In light of the flurry of recent economy-related news (the debt ceiling deal, new jobs data, our national credit rating), I thought I would post a few graphs that summarize our current jobs situation. Laura E. sent in a link to the Off the Charts blog by the Center for Budget and Policy Priorities. They posted a set of charts highlighting ongoing unemployment in the U.S. Overall, the private sector has been adding jobs, but at generally very low levels:
But we lost so many jobs relative to the overall working-age population during this recession that the slow job growth simply isn’t enough to significantly alter the unemployment rate, which is still hovering around 9.1% (though much higher for some groups, particularly young people and racial and ethnic minorities):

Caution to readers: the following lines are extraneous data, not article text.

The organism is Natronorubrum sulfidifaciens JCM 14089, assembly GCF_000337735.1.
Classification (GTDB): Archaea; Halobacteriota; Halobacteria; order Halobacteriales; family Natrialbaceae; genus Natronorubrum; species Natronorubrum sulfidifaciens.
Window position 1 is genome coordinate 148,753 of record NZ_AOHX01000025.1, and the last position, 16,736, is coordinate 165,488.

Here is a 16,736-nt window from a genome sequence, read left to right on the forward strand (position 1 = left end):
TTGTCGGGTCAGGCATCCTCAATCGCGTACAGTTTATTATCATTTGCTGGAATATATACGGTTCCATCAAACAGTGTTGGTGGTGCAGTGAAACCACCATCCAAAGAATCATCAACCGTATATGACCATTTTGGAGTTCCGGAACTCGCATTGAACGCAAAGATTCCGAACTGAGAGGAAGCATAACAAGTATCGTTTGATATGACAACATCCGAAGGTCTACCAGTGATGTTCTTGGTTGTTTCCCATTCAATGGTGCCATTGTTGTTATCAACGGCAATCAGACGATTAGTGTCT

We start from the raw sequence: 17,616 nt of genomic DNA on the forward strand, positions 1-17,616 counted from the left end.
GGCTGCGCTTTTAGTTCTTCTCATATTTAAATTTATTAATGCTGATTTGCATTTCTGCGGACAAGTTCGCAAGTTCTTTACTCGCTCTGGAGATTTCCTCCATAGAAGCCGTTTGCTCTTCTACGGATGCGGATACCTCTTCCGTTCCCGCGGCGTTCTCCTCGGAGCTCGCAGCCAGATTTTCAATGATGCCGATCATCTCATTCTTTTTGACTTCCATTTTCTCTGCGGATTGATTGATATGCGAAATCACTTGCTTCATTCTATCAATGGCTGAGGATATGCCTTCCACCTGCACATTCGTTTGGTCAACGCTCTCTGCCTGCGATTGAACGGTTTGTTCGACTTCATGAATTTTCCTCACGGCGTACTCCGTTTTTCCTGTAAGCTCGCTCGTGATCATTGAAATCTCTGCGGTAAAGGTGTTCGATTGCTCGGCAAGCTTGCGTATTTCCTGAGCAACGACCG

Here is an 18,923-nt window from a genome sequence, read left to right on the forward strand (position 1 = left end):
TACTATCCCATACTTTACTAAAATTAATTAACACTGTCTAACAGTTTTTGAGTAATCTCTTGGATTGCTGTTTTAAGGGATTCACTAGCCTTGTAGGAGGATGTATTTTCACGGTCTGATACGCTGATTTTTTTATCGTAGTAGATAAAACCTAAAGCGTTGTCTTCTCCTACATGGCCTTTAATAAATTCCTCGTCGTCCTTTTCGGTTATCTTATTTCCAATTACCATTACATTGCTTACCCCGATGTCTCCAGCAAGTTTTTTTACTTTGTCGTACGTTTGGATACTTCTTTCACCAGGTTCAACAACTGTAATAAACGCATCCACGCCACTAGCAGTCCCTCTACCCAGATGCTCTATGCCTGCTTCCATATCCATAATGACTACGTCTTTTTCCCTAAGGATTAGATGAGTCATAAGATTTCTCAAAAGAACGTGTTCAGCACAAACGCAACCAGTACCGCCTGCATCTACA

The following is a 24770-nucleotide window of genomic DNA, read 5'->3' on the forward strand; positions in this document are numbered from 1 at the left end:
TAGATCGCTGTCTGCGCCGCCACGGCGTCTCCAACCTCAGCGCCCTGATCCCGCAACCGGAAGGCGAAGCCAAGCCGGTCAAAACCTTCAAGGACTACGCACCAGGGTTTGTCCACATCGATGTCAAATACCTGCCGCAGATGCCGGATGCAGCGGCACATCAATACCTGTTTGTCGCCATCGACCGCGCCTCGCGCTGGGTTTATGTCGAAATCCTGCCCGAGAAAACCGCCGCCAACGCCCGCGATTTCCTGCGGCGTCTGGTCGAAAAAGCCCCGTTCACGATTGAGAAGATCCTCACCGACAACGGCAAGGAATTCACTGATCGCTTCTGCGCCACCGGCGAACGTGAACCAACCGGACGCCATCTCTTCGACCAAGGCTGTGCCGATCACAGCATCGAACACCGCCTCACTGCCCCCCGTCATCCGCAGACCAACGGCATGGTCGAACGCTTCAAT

The increased labor force participation we saw during the 1990s and 200s have been erased:
The CBPP has a collection of recession-related charts, including this graph of the number of individuals needing a job per each available job opening, a ratio that remains quite discouraging:
In the last few days since the debt ceiling fiasco, a number of economic experts have once again begun discussing the possibility of a double-dip recession and, as you may have heard, last night Standard & Poor’s downgraded the U.S. debt rating. Overall, it’s not an encouraging picture of our immediate economic future.